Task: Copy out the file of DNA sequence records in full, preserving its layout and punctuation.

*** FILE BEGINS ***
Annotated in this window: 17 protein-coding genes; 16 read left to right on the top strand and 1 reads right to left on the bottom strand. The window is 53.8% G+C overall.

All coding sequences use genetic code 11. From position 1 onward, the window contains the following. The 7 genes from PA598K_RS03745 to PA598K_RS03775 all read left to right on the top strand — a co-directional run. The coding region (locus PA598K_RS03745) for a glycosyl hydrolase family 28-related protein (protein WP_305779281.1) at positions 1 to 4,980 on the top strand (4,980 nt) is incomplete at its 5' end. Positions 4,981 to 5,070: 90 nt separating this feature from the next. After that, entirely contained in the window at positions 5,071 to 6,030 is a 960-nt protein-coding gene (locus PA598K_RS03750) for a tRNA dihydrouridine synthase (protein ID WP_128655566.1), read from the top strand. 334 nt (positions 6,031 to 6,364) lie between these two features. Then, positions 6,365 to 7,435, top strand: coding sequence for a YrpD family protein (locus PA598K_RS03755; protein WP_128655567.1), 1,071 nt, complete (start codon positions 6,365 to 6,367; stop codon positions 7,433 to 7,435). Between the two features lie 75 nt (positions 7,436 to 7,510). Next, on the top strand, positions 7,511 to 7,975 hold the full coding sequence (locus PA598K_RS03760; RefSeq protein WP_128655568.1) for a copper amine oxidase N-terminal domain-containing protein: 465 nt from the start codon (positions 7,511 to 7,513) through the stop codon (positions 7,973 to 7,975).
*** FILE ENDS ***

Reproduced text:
Annotated in this window: 17 protein-coding genes; 16 read left to right on the top strand and 1 reads right to left on the bottom strand. The window is 53.8% G+C overall.

All coding sequences use genetic code 11. From position 1 onward, the window contains the following. The 7 genes from PA598K_RS03745 to PA598K_RS03775 all read left to right on the top strand — a co-directional run. The coding region (locus PA598K_RS03745) for a glycosyl hydrolase family 28-related protein (protein WP_305779281.1) at positions 1 to 4,980 on the top strand (4,980 nt) is incomplete at its 5' end. Positions 4,981 to 5,070: 90 nt separating this feature from the next. After that, entirely contained in the window at positions 5,071 to 6,030 is a 960-nt protein-coding gene (locus PA598K_RS03750) for a tRNA dihydrouridine synthase (protein ID WP_128655566.1), read from the top strand. 334 nt (positions 6,031 to 6,364) lie between these two features. Then, positions 6,365 to 7,435, top strand: coding sequence for a YrpD family protein (locus PA598K_RS03755; protein WP_128655567.1), 1,071 nt, complete (start codon positions 6,365 to 6,367; stop codon positions 7,433 to 7,435). Between the two features lie 75 nt (positions 7,436 to 7,510). Next, on the top strand, positions 7,511 to 7,975 hold the full coding sequence (locus PA598K_RS03760; RefSeq protein WP_128655568.1) for a copper amine oxidase N-terminal domain-containing protein: 465 nt from the start codon (positions 7,511 to 7,513) through the stop codon (positions 7,973 to 7,975).